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Cow Hill above Fort William could soon see the return of Black Grouse, thanks to the intervention of Lochaber Forest District’s Highland Cattle herd.
Acquired by Forestry Commission Scotland in 2001, the site has benefited from new paths to improve access and is the home of a local allotment project.
The addition of six cattle to the site is expected to have a significant impact on the local biodiversity.
Kenneth Knott, Environment Forester for the Commission’s Lochaber team, said:
“Using cattle to carry out work on sites such as Cow Hill, is a great way to improve the landscape and habitats in the area.
“Cow hill was home to a large Black Grouse Lek for many years but after the removal of grazing animals in late 2003, the vegetation became too rank for the Black Grouse to thrive. By bringing the cattle back we hope to reverse that process.
“These animals have got a great temperament, can easily withstand the sort of weather that’ll get thrown at them up on the hill and, most importantly, they can forage on the poorer grasses and heather.
“Their grazing will help to ‘tame’ the site, and as well as providing benefits to other wildlife, this should help return the site to the sort of condition that is more favourable for Black Grouse.”
Making use of cattle to graze the site is also cost effective (because it does away with the need to hire machinery to do the same job) - and has the additional benefit of producing prime beef.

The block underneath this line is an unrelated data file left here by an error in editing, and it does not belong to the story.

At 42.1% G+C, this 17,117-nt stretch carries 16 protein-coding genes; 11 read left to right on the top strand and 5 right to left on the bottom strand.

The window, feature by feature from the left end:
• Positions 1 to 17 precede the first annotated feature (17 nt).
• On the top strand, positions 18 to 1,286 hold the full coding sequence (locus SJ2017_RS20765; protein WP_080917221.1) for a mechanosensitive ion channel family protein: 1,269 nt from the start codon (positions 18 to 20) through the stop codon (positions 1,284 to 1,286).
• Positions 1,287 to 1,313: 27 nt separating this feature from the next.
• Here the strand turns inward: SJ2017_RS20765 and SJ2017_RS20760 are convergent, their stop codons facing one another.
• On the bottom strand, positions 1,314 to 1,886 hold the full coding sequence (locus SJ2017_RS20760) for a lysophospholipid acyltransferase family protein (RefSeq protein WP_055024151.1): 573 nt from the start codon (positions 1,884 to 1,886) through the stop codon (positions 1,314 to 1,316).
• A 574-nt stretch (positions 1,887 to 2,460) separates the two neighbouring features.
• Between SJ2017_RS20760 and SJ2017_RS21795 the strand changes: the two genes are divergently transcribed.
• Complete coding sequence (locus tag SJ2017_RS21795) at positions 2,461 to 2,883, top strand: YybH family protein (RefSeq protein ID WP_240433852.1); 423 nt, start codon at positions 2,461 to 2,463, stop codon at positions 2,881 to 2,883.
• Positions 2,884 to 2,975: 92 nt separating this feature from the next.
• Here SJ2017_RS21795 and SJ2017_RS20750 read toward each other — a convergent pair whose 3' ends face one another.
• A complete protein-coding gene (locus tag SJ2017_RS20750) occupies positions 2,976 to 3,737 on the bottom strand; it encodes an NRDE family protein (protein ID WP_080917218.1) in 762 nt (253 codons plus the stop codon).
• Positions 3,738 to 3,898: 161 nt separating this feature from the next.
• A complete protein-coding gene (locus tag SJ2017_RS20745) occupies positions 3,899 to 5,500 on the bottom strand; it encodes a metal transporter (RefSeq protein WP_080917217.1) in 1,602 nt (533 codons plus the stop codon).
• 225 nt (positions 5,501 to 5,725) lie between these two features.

The rare Chequered Skipper butterfly is also present at Cow Hill and this is another – perhaps more important - reason for bringing cattle back onto the site. Chequered Skippers are found only within 25 miles of Fort William and nowhere else in the UK.
Tom Prescott, of the Butterfly Conservation Scotland, said:
“Together with FCS we have pioneered specific management techniques – including cattle grazing - at the Butterfly Reserve at Allt Mhuic, Loch Arkaig, to benefit the Chequered Skipper butterfly and other important butterflies, such as Pearl-bordered Fritillary. This approach had great success, so we’re delighted to see this technique being applied across more sites.
“Applying these techniques at Cow Hill should improve the fortunes of Chequered Skipper and make it an easily accessible site for both locals and visitors to Fort William to see this rare and butterfly.”
Notes to Editors
1) Forestry Commission Scotland serves as the Scottish Government’s forestry directorate - managing, protecting and expanding the 660,000 hectare national forest estate in ways that deliver benefits to Scotland’s people, communities, biodiversity and economy. www.forestry.gov.uk/scotland
2) Butterfly Conservation is the largest insect conservation charity in Europe with 15,000 members in the UK, and over 1,000 in Scotland. Its aim is the conservation of butterflies, moths and their habitats. It runs conservation programmes on over 60 threatened species of butterfly and moth and manages over 30 nature reserves. Further information www.butterfly-conservation.org
3) Chequered Skipper butterflies favour sites that combine molinia (Tussock grass) and young woodland. The eggs are laid on the tussocks, when the larvae feed with adults preferring to perch on young trees 1 – 1.5 meters tall. Open grassland or dense woodland is far from ideal. Woodland grazed by cattle provides the ideal combination of woodland and grassland as a mosaic.
4) Media enquiries to Paul Munro, Forestry Commission Scotland press office, 0131 314 6507.
1) Tha FCS ag obair mar bhuidheann-stiùiridh coilltearachd Riaghaltas na h-Alba agus a’ riaghladh nan 660,000 heactairean ann an Oighreachd na Coille Nàiseanta, a' dìonadh, a' cumail smachd air agus a' leudachadh nan coilltean gus buannachdan a thoirt dha coimhearsnachdan, an eaconamaidh agus, ag obair an aghaidh atharrachadh gnàth-shìde. www.forestry.gov.uk/scotland